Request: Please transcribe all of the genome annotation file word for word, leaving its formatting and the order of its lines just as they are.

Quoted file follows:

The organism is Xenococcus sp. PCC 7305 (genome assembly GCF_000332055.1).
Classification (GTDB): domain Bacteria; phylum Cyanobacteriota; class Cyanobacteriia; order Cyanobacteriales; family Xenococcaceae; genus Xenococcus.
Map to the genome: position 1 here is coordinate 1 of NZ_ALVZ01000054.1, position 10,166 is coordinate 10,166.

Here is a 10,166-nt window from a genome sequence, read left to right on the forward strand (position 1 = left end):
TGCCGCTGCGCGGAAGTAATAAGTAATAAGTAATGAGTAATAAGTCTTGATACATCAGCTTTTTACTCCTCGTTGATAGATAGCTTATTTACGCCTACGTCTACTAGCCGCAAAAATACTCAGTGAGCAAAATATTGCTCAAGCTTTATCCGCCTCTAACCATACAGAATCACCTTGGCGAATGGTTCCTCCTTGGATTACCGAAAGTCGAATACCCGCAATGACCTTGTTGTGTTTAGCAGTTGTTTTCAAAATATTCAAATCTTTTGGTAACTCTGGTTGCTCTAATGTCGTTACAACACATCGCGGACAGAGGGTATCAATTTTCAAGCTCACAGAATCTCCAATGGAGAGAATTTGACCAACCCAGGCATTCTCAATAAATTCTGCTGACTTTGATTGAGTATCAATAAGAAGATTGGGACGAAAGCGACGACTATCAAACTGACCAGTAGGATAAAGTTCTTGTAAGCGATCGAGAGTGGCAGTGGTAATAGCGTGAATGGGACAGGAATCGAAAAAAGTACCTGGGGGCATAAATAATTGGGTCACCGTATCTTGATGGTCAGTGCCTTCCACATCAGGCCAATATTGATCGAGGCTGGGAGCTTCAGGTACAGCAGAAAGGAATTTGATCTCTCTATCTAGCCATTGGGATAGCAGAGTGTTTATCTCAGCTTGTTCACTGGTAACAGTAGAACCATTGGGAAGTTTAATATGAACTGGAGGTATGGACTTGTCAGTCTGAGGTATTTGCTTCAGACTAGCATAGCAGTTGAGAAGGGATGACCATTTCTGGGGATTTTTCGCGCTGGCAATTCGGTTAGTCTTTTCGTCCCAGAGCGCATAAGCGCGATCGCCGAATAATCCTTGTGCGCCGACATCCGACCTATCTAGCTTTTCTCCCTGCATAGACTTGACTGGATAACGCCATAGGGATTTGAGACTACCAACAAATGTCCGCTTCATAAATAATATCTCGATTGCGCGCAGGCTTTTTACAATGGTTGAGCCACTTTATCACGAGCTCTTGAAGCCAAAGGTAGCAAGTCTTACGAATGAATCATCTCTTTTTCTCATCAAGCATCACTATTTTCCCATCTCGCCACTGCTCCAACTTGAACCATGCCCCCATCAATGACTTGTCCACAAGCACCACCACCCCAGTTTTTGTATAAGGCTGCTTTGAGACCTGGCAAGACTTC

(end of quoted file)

The organism is Xenococcus sp. PCC 7305 (genome assembly GCF_000332055.1).
Classification (GTDB): domain Bacteria; phylum Cyanobacteriota; class Cyanobacteriia; order Cyanobacteriales; family Xenococcaceae; genus Xenococcus.
Map to the genome: position 1 here is coordinate 1 of NZ_ALVZ01000054.1, position 10,166 is coordinate 10,166.

Here is a 10,166-nt window from a genome sequence, read left to right on the forward strand (position 1 = left end):
TGCCGCTGCGCGGAAGTAATAAGTAATAAGTAATGAGTAATAAGTCTTGATACATCAGCTTTTTACTCCTCGTTGATAGATAGCTTATTTACGCCTACGTCTACTAGCCGCAAAAATACTCAGTGAGCAAAATATTGCTCAAGCTTTATCCGCCTCTAACCATACAGAATCACCTTGGCGAATGGTTCCTCCTTGGATTACCGAAAGTCGAATACCCGCAATGACCTTGTTGTGTTTAGCAGTTGTTTTCAAAATATTCAAATCTTTTGGTAACTCTGGTTGCTCTAATGTCGTTACAACACATCGCGGACAGAGGGTATCAATTTTCAAGCTCACAGAATCTCCAATGGAGAGAATTTGACCAACCCAGGCATTCTCAATAAATTCTGCTGACTTTGATTGAGTATCAATAAGAAGATTGGGACGAAAGCGACGACTATCAAACTGACCAGTAGGATAAAGTTCTTGTAAGCGATCGAGAGTGGCAGTGGTAATAGCGTGAATGGGACAGGAATCGAAAAAAGTACCTGGGGGCATAAATAATTGGGTCACCGTATCTTGATGGTCAGTGCCTTCCACATCAGGCCAATATTGATCGAGGCTGGGAGCTTCAGGTACAGCAGAAAGGAATTTGATCTCTCTATCTAGCCATTGGGATAGCAGAGTGTTTATCTCAGCTTGTTCACTGGTAACAGTAGAACCATTGGGAAGTTTAATATGAACTGGAGGTATGGACTTGTCAGTCTGAGGTATTTGCTTCAGACTAGCATAGCAGTTGAGAAGGGATGACCATTTCTGGGGATTTTTCGCGCTGGCAATTCGGTTAGTCTTTTCGTCCCAGAGCGCATAAGCGCGATCGCCGAATAATCCTTGTGCGCCGACATCCGACCTATCTAGCTTTTCTCCCTGCATAGACTTGACTGGATAACGCCATAGGGATTTGAGACTACCAACAAATGTCCGCTTCATAAATAATATCTCGATTGCGCGCAGGCTTTTTACAATGGTTGAGCCACTTTATCACGAGCTCTTGAAGCCAAAGGTAGCAAGTCTTACGAATGAATCATCTCTTTTTCTCATCAAGCATCACTATTTTCCCATCTCGCCACTGCTCCAACTTGAACCATGCCCCCATCAATGACTTGTCCACAAGCACCACCACCCCAGTTTTTGTATAAGGCTGCTTTGAGACCTGGCAAGACTTC